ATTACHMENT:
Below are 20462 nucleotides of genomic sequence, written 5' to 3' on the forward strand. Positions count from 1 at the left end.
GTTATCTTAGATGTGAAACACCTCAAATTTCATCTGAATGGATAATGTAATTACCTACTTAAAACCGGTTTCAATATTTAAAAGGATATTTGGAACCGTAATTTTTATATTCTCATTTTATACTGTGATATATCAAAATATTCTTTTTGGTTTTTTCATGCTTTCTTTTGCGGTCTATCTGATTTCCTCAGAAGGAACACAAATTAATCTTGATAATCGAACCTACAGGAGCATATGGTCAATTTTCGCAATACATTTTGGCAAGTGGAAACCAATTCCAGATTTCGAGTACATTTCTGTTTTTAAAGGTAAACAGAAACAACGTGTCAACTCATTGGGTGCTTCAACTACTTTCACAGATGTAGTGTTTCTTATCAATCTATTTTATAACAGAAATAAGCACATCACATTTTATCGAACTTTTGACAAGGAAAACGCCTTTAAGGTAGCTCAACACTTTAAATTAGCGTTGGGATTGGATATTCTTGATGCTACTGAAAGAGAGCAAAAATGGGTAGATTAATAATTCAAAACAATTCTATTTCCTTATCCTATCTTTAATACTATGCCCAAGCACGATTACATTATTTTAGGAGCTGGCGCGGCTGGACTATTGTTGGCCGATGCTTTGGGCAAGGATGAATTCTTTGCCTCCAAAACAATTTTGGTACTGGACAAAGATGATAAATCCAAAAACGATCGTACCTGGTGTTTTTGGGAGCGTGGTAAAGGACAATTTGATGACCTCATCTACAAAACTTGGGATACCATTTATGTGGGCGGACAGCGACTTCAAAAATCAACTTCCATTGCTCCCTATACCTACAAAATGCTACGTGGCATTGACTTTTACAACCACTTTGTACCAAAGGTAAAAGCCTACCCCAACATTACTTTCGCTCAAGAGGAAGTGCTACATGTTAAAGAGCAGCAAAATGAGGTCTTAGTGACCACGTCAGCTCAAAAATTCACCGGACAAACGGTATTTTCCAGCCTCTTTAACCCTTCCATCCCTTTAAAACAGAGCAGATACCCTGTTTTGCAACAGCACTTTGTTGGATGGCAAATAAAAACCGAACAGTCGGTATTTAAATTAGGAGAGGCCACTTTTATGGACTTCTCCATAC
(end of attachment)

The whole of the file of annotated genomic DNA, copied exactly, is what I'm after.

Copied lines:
Below are 20462 nucleotides of genomic sequence, written 5' to 3' on the forward strand. Positions count from 1 at the left end.
GTTATCTTAGATGTGAAACACCTCAAATTTCATCTGAATGGATAATGTAATTACCTACTTAAAACCGGTTTCAATATTTAAAAGGATATTTGGAACCGTAATTTTTATATTCTCATTTTATACTGTGATATATCAAAATATTCTTTTTGGTTTTTTCATGCTTTCTTTTGCGGTCTATCTGATTTCCTCAGAAGGAACACAAATTAATCTTGATAATCGAACCTACAGGAGCATATGGTCAATTTTCGCAATACATTTTGGCAAGTGGAAACCAATTCCAGATTTCGAGTACATTTCTGTTTTTAAAGGTAAACAGAAACAACGTGTCAACTCATTGGGTGCTTCAACTACTTTCACAGATGTAGTGTTTCTTATCAATCTATTTTATAACAGAAATAAGCACATCACATTTTATCGAACTTTTGACAAGGAAAACGCCTTTAAGGTAGCTCAACACTTTAAATTAGCGTTGGGATTGGATATTCTTGATGCTACTGAAAGAGAGCAAAAATGGGTAGATTAATAATTCAAAACAATTCTATTTCCTTATCCTATCTTTAATACTATGCCCAAGCACGATTACATTATTTTAGGAGCTGGCGCGGCTGGACTATTGTTGGCCGATGCTTTGGGCAAGGATGAATTCTTTGCCTCCAAAACAATTTTGGTACTGGACAAAGATGATAAATCCAAAAACGATCGTACCTGGTGTTTTTGGGAGCGTGGTAAAGGACAATTTGATGACCTCATCTACAAAACTTGGGATACCATTTATGTGGGCGGACAGCGACTTCAAAAATCAACTTCCATTGCTCCCTATACCTACAAAATGCTACGTGGCATTGACTTTTACAACCACTTTGTACCAAAGGTAAAAGCCTACCCCAACATTACTTTCGCTCAAGAGGAAGTGCTACATGTTAAAGAGCAGCAAAATGAGGTCTTAGTGACCACGTCAGCTCAAAAATTCACCGGACAAACGGTATTTTCCAGCCTCTTTAACCCTTCCATCCCTTTAAAACAGAGCAGATACCCTGTTTTGCAACAGCACTTTGTTGGATGGCAAATAAAAACCGAACAGTCGGTATTTAAATTAGGAGAGGCCACTTTTATGGACTTCTCCATAC